The Milion was the mile marker in Constantinople, located near the Augustaion and Hagia Sophia. It marked the beginning of the Mese, the central avenue of Constantinople. Probably dating to the reign of Constantine (d. 337), it played a role in reinforcing the romanitas of the new capital, as it was modeled on the Miliarium Aureum. Just as the Miliarium Aureum in old Rome, the Milion originally marked the start of all roads throughout the empire, symbolically evoked the entire Roman world and Constantinople’s place in it.
The Milion was a tetrapylon adorned with statues, including a Tyche, Constantine I and St. Helena. Two equestrian statues of Trajan and Hadrian (or possibly Theodosius II) were also erected nearby. Later a horologion was constructed nearby by Justinian (527-565), while Justin II (565-578) erected statues of his wife Sophia, his daughter Arabia and his nephew Helen there.
As one of the major centers of the city, it often played an important role in the city. Emperors were hailed by the Blues at the Milion during imperial processions. During the Iconoclastic controversy, Constantine V (741-775) reportedly removed depictions of ecumenical councils and replaced them with scenes from the Hippodrome that included his favorite charioteer. It apparently was the occasional location of executions, while it played an important role in the fighting between Nikephoros III Botaneiates and Alexios Komnenos . After being damaged or even destroyed during the Fourth Crusader, the region then came under the jurisdiction of Hagia Sophia. Any surviving remains seem to have been destroyed during the construction of Ottoman waterworks. Ruins of a structure uncovered in 1967/68 near an Ottoman water siphon (Turkish su terazisi) are generally identified as the remains of the Milion.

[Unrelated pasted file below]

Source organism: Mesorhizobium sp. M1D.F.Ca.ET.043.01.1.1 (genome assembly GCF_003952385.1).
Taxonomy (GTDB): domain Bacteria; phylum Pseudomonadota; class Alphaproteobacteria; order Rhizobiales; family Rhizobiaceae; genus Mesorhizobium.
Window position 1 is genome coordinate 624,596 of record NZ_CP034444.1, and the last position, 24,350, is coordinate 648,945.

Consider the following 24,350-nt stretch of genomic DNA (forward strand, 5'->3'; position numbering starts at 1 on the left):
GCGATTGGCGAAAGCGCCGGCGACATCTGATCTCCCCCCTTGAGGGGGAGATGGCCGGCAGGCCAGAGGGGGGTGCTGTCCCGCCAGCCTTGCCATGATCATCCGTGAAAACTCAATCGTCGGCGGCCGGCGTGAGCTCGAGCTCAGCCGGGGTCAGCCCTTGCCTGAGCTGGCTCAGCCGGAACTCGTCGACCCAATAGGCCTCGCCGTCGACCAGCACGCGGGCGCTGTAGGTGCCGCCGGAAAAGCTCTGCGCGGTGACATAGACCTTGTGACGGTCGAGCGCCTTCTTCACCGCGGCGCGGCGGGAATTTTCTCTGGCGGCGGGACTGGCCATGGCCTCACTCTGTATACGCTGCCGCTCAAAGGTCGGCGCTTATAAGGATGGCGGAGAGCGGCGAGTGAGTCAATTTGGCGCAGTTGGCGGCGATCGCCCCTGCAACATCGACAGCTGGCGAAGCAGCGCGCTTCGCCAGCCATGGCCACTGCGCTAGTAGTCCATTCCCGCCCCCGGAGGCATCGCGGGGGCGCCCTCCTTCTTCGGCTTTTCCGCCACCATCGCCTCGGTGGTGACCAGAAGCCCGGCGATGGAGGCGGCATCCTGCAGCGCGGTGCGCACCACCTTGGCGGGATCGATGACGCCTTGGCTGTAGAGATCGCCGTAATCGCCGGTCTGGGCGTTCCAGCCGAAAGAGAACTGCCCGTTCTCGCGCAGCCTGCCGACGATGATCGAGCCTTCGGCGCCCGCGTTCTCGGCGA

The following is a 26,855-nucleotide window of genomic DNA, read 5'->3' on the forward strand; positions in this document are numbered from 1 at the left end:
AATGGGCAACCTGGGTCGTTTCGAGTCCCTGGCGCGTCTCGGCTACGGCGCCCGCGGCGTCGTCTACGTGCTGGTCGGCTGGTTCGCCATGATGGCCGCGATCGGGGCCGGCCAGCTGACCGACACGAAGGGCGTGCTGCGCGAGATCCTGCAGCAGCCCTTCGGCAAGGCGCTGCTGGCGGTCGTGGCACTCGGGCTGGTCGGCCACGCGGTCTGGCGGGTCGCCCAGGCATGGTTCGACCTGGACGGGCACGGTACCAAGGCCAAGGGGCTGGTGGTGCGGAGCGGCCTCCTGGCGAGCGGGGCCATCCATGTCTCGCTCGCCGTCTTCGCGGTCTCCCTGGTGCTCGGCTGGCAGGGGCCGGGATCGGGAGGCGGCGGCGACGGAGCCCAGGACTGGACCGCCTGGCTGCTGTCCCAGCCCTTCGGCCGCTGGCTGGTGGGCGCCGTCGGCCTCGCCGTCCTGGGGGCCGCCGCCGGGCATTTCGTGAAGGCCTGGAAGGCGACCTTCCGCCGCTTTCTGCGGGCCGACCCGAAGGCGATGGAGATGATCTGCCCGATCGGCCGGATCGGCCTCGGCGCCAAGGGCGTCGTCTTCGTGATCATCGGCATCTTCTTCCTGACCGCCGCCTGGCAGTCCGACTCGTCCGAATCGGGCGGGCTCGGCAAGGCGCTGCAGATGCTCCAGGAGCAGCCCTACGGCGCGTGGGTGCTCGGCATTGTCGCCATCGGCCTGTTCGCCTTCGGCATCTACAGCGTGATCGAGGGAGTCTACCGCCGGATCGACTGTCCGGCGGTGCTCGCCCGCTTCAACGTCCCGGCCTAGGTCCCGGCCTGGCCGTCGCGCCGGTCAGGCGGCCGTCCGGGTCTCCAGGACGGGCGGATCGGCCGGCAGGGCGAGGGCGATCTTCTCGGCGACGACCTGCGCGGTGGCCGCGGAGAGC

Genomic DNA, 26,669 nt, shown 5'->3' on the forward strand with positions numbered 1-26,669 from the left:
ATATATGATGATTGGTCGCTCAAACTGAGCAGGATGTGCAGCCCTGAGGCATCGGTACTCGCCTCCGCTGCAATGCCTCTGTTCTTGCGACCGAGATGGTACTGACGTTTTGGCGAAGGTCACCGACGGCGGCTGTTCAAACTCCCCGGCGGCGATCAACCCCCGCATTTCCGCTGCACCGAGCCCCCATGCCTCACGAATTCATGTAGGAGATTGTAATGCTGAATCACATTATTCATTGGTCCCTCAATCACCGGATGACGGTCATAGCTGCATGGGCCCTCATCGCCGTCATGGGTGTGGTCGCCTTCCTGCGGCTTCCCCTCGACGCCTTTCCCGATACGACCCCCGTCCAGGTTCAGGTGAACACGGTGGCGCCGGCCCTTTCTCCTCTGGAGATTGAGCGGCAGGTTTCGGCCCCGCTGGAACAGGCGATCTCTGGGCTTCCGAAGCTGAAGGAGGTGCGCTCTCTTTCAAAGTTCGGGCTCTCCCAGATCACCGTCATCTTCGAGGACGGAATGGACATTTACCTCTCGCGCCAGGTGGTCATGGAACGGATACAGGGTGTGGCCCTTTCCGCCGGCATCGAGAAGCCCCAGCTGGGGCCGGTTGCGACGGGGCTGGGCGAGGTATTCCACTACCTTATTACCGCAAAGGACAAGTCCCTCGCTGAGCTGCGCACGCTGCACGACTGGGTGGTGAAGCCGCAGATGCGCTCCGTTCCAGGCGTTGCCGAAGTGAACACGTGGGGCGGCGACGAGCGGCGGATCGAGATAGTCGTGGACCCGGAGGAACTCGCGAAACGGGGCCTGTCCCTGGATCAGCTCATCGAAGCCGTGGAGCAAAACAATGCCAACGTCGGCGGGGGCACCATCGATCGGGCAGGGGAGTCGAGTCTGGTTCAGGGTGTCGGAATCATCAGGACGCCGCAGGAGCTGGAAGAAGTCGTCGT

Tetrapylon in Aphrodisias
Constantinople: Capital of Byzantium by Jonathan Harris
Building Medieval Constantinople by Robert G. Ousterhout
The Urban Image of Late Antique Constantinople by Sarah Bassett